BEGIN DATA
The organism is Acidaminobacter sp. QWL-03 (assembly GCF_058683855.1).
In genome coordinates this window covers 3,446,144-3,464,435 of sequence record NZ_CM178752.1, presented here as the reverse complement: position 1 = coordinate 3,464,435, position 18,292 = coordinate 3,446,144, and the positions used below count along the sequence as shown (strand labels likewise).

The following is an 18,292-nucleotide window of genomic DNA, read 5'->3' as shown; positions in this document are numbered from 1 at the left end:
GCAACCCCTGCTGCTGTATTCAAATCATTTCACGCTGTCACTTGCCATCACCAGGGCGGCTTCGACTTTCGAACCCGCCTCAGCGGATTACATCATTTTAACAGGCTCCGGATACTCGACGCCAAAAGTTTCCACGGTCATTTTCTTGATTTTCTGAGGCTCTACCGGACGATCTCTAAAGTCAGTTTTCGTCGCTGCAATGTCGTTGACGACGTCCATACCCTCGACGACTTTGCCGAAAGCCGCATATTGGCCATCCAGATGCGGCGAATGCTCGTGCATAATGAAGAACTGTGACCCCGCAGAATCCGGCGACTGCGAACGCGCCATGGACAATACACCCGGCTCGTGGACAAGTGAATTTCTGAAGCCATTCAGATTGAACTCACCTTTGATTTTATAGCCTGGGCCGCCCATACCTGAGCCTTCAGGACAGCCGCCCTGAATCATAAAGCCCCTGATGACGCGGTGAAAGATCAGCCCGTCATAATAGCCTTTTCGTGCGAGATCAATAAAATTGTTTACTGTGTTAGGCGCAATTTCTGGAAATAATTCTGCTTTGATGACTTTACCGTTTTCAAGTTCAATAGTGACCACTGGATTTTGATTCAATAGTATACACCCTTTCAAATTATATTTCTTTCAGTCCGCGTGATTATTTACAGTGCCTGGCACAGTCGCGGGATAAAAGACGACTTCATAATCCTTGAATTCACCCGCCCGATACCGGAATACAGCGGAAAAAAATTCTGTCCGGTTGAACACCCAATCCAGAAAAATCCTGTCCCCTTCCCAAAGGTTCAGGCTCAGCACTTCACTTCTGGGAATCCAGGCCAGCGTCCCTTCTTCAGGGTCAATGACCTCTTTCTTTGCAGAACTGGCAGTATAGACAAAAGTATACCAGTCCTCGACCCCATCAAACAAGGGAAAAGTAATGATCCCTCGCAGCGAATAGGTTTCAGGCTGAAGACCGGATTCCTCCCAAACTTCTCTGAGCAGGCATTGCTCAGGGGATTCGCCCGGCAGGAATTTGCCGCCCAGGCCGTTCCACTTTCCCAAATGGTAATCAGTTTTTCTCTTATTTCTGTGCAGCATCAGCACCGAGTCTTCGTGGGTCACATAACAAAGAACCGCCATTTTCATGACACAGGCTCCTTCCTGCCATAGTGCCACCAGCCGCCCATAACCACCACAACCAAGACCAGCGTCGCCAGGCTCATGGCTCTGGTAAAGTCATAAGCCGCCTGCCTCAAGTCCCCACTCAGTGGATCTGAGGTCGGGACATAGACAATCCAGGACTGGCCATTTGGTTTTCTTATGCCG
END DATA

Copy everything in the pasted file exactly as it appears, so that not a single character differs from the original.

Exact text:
The organism is Acidaminobacter sp. QWL-03 (assembly GCF_058683855.1).
In genome coordinates this window covers 3,446,144-3,464,435 of sequence record NZ_CM178752.1, presented here as the reverse complement: position 1 = coordinate 3,464,435, position 18,292 = coordinate 3,446,144, and the positions used below count along the sequence as shown (strand labels likewise).

The following is an 18,292-nucleotide window of genomic DNA, read 5'->3' as shown; positions in this document are numbered from 1 at the left end:
GCAACCCCTGCTGCTGTATTCAAATCATTTCACGCTGTCACTTGCCATCACCAGGGCGGCTTCGACTTTCGAACCCGCCTCAGCGGATTACATCATTTTAACAGGCTCCGGATACTCGACGCCAAAAGTTTCCACGGTCATTTTCTTGATTTTCTGAGGCTCTACCGGACGATCTCTAAAGTCAGTTTTCGTCGCTGCAATGTCGTTGACGACGTCCATACCCTCGACGACTTTGCCGAAAGCCGCATATTGGCCATCCAGATGCGGCGAATGCTCGTGCATAATGAAGAACTGTGACCCCGCAGAATCCGGCGACTGCGAACGCGCCATGGACAATACACCCGGCTCGTGGACAAGTGAATTTCTGAAGCCATTCAGATTGAACTCACCTTTGATTTTATAGCCTGGGCCGCCCATACCTGAGCCTTCAGGACAGCCGCCCTGAATCATAAAGCCCCTGATGACGCGGTGAAAGATCAGCCCGTCATAATAGCCTTTTCGTGCGAGATCAATAAAATTGTTTACTGTGTTAGGCGCAATTTCTGGAAATAATTCTGCTTTGATGACTTTACCGTTTTCAAGTTCAATAGTGACCACTGGATTTTGATTCAATAGTATACACCCTTTCAAATTATATTTCTTTCAGTCCGCGTGATTATTTACAGTGCCTGGCACAGTCGCGGGATAAAAGACGACTTCATAATCCTTGAATTCACCCGCCCGATACCGGAATACAGCGGAAAAAAATTCTGTCCGGTTGAACACCCAATCCAGAAAAATCCTGTCCCCTTCCCAAAGGTTCAGGCTCAGCACTTCACTTCTGGGAATCCAGGCCAGCGTCCCTTCTTCAGGGTCAATGACCTCTTTCTTTGCAGAACTGGCAGTATAGACAAAAGTATACCAGTCCTCGACCCCATCAAACAAGGGAAAAGTAATGATCCCTCGCAGCGAATAGGTTTCAGGCTGAAGACCGGATTCCTCCCAAACTTCTCTGAGCAGGCATTGCTCAGGGGATTCGCCCGGCAGGAATTTGCCGCCCAGGCCGTTCCACTTTCCCAAATGGTAATCAGTTTTTCTCTTATTTCTGTGCAGCATCAGCACCGAGTCTTCGTGGGTCACATAACAAAGAACCGCCATTTTCATGACACAGGCTCCTTCCTGCCATAGTGCCACCAGCCGCCCATAACCACCACAACCAAGACCAGCGTCGCCAGGCTCATGGCTCTGGTAAAGTCATAAGCCGCCTGCCTCAAGTCCCCACTCAGTGGATCTGAGGTCGGGACATAGACAATCCAGGACTGGCCATTTGGTTTTCTTATGCCG